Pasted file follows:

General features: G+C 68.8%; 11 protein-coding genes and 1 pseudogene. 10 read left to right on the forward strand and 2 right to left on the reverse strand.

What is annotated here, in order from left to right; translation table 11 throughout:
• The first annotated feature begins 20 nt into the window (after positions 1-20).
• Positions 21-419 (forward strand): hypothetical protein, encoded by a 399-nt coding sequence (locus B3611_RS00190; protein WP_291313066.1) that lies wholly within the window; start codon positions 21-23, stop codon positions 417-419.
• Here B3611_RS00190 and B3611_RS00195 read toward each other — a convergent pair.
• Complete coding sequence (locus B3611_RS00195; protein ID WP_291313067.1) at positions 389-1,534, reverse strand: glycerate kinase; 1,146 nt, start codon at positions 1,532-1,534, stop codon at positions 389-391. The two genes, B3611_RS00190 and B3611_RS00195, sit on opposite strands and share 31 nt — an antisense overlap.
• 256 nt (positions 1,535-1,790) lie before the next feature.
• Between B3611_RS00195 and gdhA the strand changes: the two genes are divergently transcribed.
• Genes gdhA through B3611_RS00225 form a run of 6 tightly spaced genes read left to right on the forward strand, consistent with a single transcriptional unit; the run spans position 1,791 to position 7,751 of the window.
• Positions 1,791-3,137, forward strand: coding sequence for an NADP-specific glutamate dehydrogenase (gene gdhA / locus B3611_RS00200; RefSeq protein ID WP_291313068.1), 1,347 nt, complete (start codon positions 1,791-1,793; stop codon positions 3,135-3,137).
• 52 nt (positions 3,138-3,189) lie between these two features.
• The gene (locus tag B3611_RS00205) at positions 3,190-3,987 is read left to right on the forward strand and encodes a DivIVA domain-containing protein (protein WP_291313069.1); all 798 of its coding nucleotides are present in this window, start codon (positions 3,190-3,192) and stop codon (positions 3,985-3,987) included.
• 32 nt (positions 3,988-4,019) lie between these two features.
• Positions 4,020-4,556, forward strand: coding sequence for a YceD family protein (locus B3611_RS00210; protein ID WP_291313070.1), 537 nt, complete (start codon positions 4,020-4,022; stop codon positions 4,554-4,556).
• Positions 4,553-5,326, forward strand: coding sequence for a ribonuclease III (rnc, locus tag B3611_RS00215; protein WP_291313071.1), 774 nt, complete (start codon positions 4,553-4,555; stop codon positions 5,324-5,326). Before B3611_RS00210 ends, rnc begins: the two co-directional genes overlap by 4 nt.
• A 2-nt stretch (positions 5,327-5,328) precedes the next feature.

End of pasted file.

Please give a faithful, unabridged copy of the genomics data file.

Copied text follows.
General features: G+C 68.8%; 11 protein-coding genes and 1 pseudogene. 10 read left to right on the forward strand and 2 right to left on the reverse strand.

What is annotated here, in order from left to right; translation table 11 throughout:
• The first annotated feature begins 20 nt into the window (after positions 1-20).
• Positions 21-419 (forward strand): hypothetical protein, encoded by a 399-nt coding sequence (locus B3611_RS00190; protein WP_291313066.1) that lies wholly within the window; start codon positions 21-23, stop codon positions 417-419.
• Here B3611_RS00190 and B3611_RS00195 read toward each other — a convergent pair.
• Complete coding sequence (locus B3611_RS00195; protein ID WP_291313067.1) at positions 389-1,534, reverse strand: glycerate kinase; 1,146 nt, start codon at positions 1,532-1,534, stop codon at positions 389-391. The two genes, B3611_RS00190 and B3611_RS00195, sit on opposite strands and share 31 nt — an antisense overlap.
• 256 nt (positions 1,535-1,790) lie before the next feature.
• Between B3611_RS00195 and gdhA the strand changes: the two genes are divergently transcribed.
• Genes gdhA through B3611_RS00225 form a run of 6 tightly spaced genes read left to right on the forward strand, consistent with a single transcriptional unit; the run spans position 1,791 to position 7,751 of the window.
• Positions 1,791-3,137, forward strand: coding sequence for an NADP-specific glutamate dehydrogenase (gene gdhA / locus B3611_RS00200; RefSeq protein ID WP_291313068.1), 1,347 nt, complete (start codon positions 1,791-1,793; stop codon positions 3,135-3,137).
• 52 nt (positions 3,138-3,189) lie between these two features.
• The gene (locus tag B3611_RS00205) at positions 3,190-3,987 is read left to right on the forward strand and encodes a DivIVA domain-containing protein (protein WP_291313069.1); all 798 of its coding nucleotides are present in this window, start codon (positions 3,190-3,192) and stop codon (positions 3,985-3,987) included.
• 32 nt (positions 3,988-4,019) lie between these two features.
• Positions 4,020-4,556, forward strand: coding sequence for a YceD family protein (locus B3611_RS00210; protein ID WP_291313070.1), 537 nt, complete (start codon positions 4,020-4,022; stop codon positions 4,554-4,556).
• Positions 4,553-5,326, forward strand: coding sequence for a ribonuclease III (rnc, locus tag B3611_RS00215; protein WP_291313071.1), 774 nt, complete (start codon positions 4,553-4,555; stop codon positions 5,324-5,326). Before B3611_RS00210 ends, rnc begins: the two co-directional genes overlap by 4 nt.
• A 2-nt stretch (positions 5,327-5,328) precedes the next feature.